The ideology of the UPA is based on ethnic hatred and persecution on ethnic grounds, which is a violation of international legal norms. Adopting a misanthropic ideology, currently implementing it during a coup in Ukraine, including, for example, the burning of civilians in Odessa—this proves in fact its criminal, fascist basis. Don’t worry, I know who bankrolled and organized this new Odessan Khatyn [Khatyn was a village in Belarus, where Ukrainian SS auxiliaries drove the inhabitants into a barn and burned them alive, machine-gunning whoever attempted to escape. ―ed.]. Whenever will be the new Nuremberg is not so important. What is important is that sooner or later there will be one, make no mistake. And crimes against humanity do not fall under any amnesty.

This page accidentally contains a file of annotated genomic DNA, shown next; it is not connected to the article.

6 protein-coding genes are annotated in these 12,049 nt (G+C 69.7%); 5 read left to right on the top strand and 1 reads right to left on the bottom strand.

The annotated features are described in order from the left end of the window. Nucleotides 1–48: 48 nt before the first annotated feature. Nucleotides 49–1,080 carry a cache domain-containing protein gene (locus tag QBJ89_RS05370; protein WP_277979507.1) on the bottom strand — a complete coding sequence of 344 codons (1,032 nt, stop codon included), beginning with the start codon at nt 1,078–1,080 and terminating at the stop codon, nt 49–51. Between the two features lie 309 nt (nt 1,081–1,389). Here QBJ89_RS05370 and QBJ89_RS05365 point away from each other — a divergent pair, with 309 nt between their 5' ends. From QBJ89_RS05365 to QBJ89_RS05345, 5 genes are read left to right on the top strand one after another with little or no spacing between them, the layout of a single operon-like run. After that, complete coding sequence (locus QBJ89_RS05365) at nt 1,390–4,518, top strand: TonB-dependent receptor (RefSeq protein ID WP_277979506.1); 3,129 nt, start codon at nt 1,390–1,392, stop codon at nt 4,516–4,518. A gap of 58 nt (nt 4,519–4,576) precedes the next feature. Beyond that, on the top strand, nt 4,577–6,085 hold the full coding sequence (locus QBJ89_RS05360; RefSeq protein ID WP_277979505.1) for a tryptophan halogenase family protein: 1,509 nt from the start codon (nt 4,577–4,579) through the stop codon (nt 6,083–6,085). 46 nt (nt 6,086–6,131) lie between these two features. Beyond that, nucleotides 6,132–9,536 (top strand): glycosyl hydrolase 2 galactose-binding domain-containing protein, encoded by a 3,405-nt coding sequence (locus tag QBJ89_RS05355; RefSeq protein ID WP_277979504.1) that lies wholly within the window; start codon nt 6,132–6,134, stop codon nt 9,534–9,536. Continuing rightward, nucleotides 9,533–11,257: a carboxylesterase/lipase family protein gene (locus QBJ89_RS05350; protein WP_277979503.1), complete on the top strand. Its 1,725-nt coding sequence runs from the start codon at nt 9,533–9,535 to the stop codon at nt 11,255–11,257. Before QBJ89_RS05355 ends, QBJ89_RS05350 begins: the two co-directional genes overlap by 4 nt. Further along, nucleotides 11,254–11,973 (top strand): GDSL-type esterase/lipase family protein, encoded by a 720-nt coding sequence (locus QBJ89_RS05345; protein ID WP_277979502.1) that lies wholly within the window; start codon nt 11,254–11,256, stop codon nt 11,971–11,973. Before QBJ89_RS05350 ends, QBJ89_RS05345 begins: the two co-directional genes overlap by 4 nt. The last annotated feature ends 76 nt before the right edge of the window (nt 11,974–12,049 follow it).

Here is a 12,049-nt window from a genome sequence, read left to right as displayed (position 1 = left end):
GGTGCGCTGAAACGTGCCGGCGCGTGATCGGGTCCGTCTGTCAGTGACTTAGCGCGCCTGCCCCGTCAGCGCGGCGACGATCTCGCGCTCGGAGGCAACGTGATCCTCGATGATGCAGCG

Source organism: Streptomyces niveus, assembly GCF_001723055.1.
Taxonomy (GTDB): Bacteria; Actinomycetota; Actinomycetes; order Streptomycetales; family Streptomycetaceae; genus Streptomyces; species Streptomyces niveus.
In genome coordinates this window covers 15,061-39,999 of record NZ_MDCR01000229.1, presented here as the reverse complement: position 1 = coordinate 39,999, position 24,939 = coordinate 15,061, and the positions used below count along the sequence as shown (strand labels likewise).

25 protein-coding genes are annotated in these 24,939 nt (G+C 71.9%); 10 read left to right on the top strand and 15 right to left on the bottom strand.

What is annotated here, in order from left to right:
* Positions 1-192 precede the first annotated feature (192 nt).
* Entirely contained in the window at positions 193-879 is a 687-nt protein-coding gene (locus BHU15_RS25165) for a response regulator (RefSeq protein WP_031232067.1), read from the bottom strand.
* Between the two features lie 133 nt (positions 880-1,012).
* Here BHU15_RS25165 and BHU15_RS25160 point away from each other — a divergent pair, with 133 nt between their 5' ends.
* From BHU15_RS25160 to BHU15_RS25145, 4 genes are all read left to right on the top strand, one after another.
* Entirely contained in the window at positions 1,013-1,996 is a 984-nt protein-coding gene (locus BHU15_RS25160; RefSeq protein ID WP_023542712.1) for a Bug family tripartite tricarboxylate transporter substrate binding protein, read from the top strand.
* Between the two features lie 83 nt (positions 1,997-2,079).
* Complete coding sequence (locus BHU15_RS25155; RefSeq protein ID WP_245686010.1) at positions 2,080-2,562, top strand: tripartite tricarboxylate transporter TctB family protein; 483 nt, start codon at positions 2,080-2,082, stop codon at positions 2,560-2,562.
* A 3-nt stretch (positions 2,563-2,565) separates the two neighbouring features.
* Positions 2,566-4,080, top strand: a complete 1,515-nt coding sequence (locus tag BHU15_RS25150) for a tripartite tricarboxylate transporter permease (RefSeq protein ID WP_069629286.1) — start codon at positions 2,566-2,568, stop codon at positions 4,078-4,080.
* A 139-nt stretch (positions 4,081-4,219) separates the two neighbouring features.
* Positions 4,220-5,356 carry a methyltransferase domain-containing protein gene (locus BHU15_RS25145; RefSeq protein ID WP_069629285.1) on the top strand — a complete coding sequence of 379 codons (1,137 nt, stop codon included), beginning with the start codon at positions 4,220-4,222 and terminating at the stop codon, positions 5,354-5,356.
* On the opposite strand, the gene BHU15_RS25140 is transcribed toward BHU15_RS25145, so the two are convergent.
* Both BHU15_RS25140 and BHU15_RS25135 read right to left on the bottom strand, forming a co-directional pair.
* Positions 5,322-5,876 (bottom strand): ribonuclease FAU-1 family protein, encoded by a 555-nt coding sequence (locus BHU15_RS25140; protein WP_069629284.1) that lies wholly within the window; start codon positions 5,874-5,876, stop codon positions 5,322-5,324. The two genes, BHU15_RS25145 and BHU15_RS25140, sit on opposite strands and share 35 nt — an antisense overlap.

As for the Russians, you better not touch them: Gil-Rodionov’s Druzhina Brigade [the “1st SS Russian National Brigade”, a Russian unit organized by the Germans on the territory of Belarus. Its commander, Gil-Rodionov, organized a mass re-defection of his unit of 2,500 men back to the USSR in 1943. The unit was renamed the “1st Anti-Fascist Partisan Brigade”. Gil-Rodionov was awarded the Order of the Red Star in 1943 for organizing the re-defection. He died in action in 1944. ―ed.] did not touch civilians, in contrast to the atrocities committed by “rebels” of the more than a hundred Ukrainian volunteer battalions operating in Belarus, whom locals called “Banderites”. As for the Russians, even the army of Kamensky was named after Narodniks. And the Volyn region is mentioned completely without conscience—the region where the Volyn massacre of women and children took place.